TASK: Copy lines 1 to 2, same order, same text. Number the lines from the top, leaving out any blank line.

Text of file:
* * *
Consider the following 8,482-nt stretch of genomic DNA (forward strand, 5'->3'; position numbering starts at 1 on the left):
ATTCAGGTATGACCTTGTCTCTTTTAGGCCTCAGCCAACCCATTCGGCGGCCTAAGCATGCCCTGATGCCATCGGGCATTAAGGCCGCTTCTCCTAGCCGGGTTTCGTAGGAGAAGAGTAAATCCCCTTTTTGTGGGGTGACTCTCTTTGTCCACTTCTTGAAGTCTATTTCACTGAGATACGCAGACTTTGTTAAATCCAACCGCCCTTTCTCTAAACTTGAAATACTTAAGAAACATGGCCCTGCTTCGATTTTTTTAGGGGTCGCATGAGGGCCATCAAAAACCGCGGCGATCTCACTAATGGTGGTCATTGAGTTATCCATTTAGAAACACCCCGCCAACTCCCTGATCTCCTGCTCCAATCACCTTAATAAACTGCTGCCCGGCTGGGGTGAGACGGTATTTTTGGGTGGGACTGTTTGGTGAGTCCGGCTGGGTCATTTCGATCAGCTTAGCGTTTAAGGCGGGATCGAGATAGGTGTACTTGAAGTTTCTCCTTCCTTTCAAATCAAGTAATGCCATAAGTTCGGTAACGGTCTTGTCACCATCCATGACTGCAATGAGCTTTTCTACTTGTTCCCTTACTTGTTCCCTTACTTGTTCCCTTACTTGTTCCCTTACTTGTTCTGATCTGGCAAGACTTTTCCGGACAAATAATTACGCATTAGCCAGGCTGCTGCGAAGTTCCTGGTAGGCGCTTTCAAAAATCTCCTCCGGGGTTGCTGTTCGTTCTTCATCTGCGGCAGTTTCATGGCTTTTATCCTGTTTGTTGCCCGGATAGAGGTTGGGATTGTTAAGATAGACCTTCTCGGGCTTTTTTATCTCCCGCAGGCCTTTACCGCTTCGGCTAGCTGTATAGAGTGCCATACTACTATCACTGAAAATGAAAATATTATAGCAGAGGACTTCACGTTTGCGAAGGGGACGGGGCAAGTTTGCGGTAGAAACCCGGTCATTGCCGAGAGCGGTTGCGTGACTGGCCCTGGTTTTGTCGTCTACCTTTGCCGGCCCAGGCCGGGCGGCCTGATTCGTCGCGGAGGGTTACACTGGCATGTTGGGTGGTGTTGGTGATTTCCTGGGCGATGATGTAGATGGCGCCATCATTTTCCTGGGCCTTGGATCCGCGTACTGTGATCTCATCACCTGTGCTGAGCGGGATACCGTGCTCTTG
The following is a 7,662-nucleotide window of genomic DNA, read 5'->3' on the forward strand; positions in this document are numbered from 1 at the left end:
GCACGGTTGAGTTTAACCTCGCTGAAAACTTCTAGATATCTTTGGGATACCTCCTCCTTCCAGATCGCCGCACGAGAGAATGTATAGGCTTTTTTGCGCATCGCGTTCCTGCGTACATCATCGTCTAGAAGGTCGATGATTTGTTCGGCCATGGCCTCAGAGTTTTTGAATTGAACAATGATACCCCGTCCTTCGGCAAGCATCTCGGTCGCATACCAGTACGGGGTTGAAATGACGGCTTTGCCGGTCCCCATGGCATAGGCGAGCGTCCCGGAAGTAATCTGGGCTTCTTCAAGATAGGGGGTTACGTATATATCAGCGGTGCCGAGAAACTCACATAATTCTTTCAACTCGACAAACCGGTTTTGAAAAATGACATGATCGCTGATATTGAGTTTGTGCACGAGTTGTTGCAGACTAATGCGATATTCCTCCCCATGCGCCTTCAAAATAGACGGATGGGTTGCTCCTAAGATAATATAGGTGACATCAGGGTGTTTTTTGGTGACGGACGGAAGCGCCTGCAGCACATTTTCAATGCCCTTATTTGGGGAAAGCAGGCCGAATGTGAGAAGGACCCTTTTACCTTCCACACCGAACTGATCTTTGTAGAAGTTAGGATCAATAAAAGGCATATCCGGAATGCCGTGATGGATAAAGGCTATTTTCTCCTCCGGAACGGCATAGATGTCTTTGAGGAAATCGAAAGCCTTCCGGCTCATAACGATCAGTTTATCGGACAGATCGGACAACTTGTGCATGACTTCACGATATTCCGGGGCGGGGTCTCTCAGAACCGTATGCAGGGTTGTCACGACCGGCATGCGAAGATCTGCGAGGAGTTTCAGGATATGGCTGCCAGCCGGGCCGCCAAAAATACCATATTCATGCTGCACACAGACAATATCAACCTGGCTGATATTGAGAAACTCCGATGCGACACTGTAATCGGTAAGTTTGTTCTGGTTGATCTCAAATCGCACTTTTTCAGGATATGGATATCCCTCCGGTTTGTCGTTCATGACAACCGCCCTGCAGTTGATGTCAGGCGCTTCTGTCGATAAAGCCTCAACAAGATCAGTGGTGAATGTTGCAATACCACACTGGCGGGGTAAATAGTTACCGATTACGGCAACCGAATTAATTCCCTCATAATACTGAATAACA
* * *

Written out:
Consider the following 8,482-nt stretch of genomic DNA (forward strand, 5'->3'; position numbering starts at 1 on the left):
ATTCAGGTATGACCTTGTCTCTTTTAGGCCTCAGCCAACCCATTCGGCGGCCTAAGCATGCCCTGATGCCATCGGGCATTAAGGCCGCTTCTCCTAGCCGGGTTTCGTAGGAGAAGAGTAAATCCCCTTTTTGTGGGGTGACTCTCTTTGTCCACTTCTTGAAGTCTATTTCACTGAGATACGCAGACTTTGTTAAATCCAACCGCCCTTTCTCTAAACTTGAAATACTTAAGAAACATGGCCCTGCTTCGATTTTTTTAGGGGTCGCATGAGGGCCATCAAAAACCGCGGCGATCTCACTAATGGTGGTCATTGAGTTATCCATTTAGAAACACCCCGCCAACTCCCTGATCTCCTGCTCCAATCACCTTAATAAACTGCTGCCCGGCTGGGGTGAGACGGTATTTTTGGGTGGGACTGTTTGGTGAGTCCGGCTGGGTCATTTCGATCAGCTTAGCGTTTAAGGCGGGATCGAGATAGGTGTACTTGAAGTTTCTCCTTCCTTTCAAATCAAGTAATGCCATAAGTTCGGTAACGGTCTTGTCACCATCCATGACTGCAATGAGCTTTTCTACTTGTTCCCTTACTTGTTCCCTTACTTGTTCCCTTACTTGTTCCCTTACTTGTTCTGATCTGGCAAGACTTTTCCGGACAAATAATTACGCATTAGCCAGGCTGCTGCGAAGTTCCTGGTAGGCGCTTTCAAAAATCTCCTCCGGGGTTGCTGTTCGTTCTTCATCTGCGGCAGTTTCATGGCTTTTATCCTGTTTGTTGCCCGGATAGAGGTTGGGATTGTTAAGATAGACCTTCTCGGGCTTTTTTATCTCCCGCAGGCCTTTACCGCTTCGGCTAGCTGTATAGAGTGCCATACTACTATCACTGAAAATGAAAATATTATAGCAGAGGACTTCACGTTTGCGAAGGGGACGGGGCAAGTTTGCGGTAGAAACCCGGTCATTGCCGAGAGCGGTTGCGTGACTGGCCCTGGTTTTGTCGTCTACCTTTGCCGGCCCAGGCCGGGCGGCCTGATTCGTCGCGGAGGGTTACACTGGCATGTTGGGTGGTGTTGGTGATTTCCTGGGCGATGATGTAGATGGCGCCATCATTTTCCTGGGCCTTGGATCCGCGTACTGTGATCTCATCACCTGTGCTGAGCGGGATACCGTGCTCTTG